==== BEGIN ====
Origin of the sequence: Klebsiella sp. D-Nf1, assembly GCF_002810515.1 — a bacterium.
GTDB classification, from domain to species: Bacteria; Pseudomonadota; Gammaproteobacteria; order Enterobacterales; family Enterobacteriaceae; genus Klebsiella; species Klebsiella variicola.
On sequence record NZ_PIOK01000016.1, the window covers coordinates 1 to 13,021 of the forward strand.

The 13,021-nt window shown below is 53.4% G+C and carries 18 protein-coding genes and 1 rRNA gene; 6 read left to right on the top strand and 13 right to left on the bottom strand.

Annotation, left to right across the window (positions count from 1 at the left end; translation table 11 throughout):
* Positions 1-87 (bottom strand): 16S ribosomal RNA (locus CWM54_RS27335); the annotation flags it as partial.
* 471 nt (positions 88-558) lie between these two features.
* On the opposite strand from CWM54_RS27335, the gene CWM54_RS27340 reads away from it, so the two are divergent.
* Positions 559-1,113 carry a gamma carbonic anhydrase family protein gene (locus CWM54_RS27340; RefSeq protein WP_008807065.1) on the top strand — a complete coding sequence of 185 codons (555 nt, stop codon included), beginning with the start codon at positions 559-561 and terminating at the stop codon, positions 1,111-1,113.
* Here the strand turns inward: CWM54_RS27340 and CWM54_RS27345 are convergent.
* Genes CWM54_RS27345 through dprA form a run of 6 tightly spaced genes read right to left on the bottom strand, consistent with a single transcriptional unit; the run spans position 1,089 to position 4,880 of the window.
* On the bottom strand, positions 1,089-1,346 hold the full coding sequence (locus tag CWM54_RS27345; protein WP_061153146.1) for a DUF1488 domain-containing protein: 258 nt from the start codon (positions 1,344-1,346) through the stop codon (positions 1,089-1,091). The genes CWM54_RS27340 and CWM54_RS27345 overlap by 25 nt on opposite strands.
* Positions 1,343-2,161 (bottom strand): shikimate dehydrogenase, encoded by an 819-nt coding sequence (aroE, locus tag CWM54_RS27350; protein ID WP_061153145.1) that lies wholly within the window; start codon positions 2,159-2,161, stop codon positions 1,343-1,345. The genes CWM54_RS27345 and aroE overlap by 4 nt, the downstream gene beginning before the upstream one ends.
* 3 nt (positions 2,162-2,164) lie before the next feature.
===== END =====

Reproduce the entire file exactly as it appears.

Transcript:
Origin of the sequence: Klebsiella sp. D-Nf1, assembly GCF_002810515.1 — a bacterium.
GTDB classification, from domain to species: Bacteria; Pseudomonadota; Gammaproteobacteria; order Enterobacterales; family Enterobacteriaceae; genus Klebsiella; species Klebsiella variicola.
On sequence record NZ_PIOK01000016.1, the window covers coordinates 1 to 13,021 of the forward strand.

The 13,021-nt window shown below is 53.4% G+C and carries 18 protein-coding genes and 1 rRNA gene; 6 read left to right on the top strand and 13 right to left on the bottom strand.

Annotation, left to right across the window (positions count from 1 at the left end; translation table 11 throughout):
* Positions 1-87 (bottom strand): 16S ribosomal RNA (locus CWM54_RS27335); the annotation flags it as partial.
* 471 nt (positions 88-558) lie between these two features.
* On the opposite strand from CWM54_RS27335, the gene CWM54_RS27340 reads away from it, so the two are divergent.
* Positions 559-1,113 carry a gamma carbonic anhydrase family protein gene (locus CWM54_RS27340; RefSeq protein WP_008807065.1) on the top strand — a complete coding sequence of 185 codons (555 nt, stop codon included), beginning with the start codon at positions 559-561 and terminating at the stop codon, positions 1,111-1,113.
* Here the strand turns inward: CWM54_RS27340 and CWM54_RS27345 are convergent.
* Genes CWM54_RS27345 through dprA form a run of 6 tightly spaced genes read right to left on the bottom strand, consistent with a single transcriptional unit; the run spans position 1,089 to position 4,880 of the window.
* On the bottom strand, positions 1,089-1,346 hold the full coding sequence (locus tag CWM54_RS27345; protein WP_061153146.1) for a DUF1488 domain-containing protein: 258 nt from the start codon (positions 1,344-1,346) through the stop codon (positions 1,089-1,091). The genes CWM54_RS27340 and CWM54_RS27345 overlap by 25 nt on opposite strands.
* Positions 1,343-2,161 (bottom strand): shikimate dehydrogenase, encoded by an 819-nt coding sequence (aroE, locus tag CWM54_RS27350; protein ID WP_061153145.1) that lies wholly within the window; start codon positions 2,159-2,161, stop codon positions 1,343-1,345. The genes CWM54_RS27345 and aroE overlap by 4 nt, the downstream gene beginning before the upstream one ends.
* 3 nt (positions 2,162-2,164) lie before the next feature.